The difficulty was also adjusted since the open beta. The boss of the first dungeon actually required some persistence, experimentation and grinding. Like a lot of “Soulsborne/Metroidvania” games, leveling in Vigil is based on an allocation point system. The threshold for leveling up, in the very beginning, is pretty low, so those first few easily-obtained levels are a satisfying and engaging way of introducing the player to the skill-tree. This is fortunate, since I suspect that throughout the game you will need to be proficient in different combat styles. The accessible introduction to the character-building makes experimentation with different builds more accessible as well.

Vigil: The Longest Night- open beta!

As soon as Salt and Sanctuary came out I was smitten. That game captured the 50% of my brain that Bloodborne did not take over. It’s still my favorite game available for the PS Vita, and to date it looks like no follow up is planned (nor has there been any new updates from Ska Studios, the developers).

Recently though, while I was putzing around on a Salt and Sanctuary Facebook group, someone uploaded pics of a new game currently in development called Vigil: The Longest Night. The art style immediately grabbed me, and I love side-scrolling Soulsborne \ Metroidvania hybrids even if…they kinda stumbled over each other as soon as it became clear that there was a market for them.

Like, by the time Blasphemous came out, I had already been seriously hooked by both Salt and Sanctuary and Hollow Knight. Blasphemous was a perfectly good game with great level design, platforming and combat, but I just couldn’t get into it since I’d been neck deep in similar things recently.

What caught my attention about Vigil: The Longest Night though was the enthusiasm it seemed to garner among my fellow S&S fans. My appetite was also freshly whetted by a recent Symphony Of The Night play through so I couldn’t have been more stoked when I got wind of a recent open beta event. Best believe I snatched that shit up ^^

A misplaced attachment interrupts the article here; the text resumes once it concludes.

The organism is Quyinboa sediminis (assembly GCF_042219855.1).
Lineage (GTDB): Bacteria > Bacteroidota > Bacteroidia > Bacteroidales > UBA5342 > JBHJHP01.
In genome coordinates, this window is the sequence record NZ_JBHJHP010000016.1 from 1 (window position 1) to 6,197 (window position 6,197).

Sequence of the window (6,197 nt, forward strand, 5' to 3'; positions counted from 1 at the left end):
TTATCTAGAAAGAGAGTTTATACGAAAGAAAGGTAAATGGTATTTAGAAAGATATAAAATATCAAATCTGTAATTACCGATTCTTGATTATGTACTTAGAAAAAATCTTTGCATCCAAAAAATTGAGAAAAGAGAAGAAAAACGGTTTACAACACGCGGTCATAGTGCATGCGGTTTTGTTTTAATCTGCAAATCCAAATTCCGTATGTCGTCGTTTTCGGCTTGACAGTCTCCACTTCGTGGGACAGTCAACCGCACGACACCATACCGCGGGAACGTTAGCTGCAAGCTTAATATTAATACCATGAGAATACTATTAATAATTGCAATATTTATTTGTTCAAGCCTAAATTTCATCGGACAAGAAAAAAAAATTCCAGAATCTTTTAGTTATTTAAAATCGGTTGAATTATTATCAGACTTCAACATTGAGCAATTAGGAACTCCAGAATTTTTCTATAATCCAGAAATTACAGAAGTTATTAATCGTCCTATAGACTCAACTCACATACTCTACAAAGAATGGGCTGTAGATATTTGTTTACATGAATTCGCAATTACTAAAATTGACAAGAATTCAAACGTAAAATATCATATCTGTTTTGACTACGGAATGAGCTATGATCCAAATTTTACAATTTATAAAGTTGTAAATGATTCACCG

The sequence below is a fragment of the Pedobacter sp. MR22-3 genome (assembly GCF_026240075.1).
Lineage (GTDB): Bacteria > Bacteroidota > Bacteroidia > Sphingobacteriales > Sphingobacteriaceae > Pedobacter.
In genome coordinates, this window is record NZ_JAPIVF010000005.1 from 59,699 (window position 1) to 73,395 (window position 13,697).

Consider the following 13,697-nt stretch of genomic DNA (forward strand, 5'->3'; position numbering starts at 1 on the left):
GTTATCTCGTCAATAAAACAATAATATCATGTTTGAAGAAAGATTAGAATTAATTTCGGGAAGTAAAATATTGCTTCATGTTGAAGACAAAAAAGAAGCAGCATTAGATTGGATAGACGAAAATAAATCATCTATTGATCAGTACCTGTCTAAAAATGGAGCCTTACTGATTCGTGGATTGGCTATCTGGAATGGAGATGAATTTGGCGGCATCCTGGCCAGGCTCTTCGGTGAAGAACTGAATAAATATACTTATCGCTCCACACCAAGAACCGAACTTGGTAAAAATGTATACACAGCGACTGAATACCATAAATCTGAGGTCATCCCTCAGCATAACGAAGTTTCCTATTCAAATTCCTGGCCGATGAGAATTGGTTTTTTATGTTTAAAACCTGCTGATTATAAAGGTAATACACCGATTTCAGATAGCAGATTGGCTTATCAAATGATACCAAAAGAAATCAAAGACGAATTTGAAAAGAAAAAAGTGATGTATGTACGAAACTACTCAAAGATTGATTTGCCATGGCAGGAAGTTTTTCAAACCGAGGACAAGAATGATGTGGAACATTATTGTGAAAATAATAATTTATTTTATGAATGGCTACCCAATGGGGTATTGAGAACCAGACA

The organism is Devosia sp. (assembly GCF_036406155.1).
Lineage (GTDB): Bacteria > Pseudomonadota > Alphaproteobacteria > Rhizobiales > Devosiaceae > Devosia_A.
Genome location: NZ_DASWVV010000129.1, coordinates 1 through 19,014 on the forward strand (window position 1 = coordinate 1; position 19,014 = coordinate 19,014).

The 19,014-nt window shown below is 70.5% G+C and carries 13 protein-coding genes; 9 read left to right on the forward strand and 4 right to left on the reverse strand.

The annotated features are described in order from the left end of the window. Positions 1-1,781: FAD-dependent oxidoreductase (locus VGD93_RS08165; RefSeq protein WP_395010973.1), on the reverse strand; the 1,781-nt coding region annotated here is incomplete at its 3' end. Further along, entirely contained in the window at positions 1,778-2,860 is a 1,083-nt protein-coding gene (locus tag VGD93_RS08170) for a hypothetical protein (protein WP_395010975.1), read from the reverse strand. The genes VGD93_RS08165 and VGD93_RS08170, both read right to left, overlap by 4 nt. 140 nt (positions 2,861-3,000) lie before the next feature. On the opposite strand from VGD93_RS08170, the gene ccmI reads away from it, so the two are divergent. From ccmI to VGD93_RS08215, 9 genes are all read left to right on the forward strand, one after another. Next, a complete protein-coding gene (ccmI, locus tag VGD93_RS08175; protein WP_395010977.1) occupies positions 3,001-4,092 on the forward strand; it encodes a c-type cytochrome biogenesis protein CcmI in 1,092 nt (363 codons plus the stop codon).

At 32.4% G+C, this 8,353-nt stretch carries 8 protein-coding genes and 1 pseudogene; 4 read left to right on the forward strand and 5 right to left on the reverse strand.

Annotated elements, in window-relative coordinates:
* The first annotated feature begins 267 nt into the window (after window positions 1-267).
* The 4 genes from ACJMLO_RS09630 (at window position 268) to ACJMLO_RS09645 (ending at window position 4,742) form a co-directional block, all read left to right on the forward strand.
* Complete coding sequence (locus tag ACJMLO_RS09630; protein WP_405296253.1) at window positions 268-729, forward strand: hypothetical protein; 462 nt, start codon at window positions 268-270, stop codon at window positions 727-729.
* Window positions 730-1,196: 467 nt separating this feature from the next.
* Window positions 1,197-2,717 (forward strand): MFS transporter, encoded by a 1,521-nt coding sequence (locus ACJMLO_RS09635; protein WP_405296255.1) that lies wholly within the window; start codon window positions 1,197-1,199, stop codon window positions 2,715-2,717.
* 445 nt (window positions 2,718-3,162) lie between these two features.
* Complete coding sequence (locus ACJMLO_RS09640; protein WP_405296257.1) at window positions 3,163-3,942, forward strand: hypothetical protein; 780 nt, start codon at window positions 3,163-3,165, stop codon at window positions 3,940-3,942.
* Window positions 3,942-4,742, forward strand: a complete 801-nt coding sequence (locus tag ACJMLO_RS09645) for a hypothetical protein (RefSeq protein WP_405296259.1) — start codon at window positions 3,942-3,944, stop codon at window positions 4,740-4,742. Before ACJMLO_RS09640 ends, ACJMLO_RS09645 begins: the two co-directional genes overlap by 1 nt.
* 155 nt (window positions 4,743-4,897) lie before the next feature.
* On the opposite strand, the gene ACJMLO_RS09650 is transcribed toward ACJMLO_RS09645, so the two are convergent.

This being a demo of the beta version, I wasn’t surprised to run into a few hiccups, some of which may very well have been the fault of my machine. There was some truly aggravating collision detection with climbable/grabable surfaces. The second biggest annoyance was the lagging, which would get worse whenever I loaded a file immediately after a death and the game would get stuck whenever I got killed by the first boss.

Speaking of, the lagging made that fight unplayable for awhile. Luckily, this demo is generous with exp, enabling you to either brute force it or experiment with unlockable combat upgrades. Which isn’t such a different beginning- it reminded me of the Festering Banquet and the Sodden Knight from Salt and Sanctuary, really.

Personally, my breakthrough with boss one came when I lost patience, tried playing it like Bloodborne and got totally confrontational. As in, keep rolling past them and spam from behind. Which makes me wonder if, when Vigil is finally released, it will be the kind of game that rewards aggressiveness the way Bloodborne did, where attempting to play it safe is the quickest way to die.

After that fight, we get our first taste of familiar Meteoidvania level design. We find a locked door that separates two halves of an area we see separately at first. It was also around this point that I found that the lagging almost completely disappeared when I turned off every graphical bell and whistle in the ‘video’ menu. Which was fortunate for my nerves since that’s when the platforming ramps up…and I don’t think my sanity could survive platforming at that pace.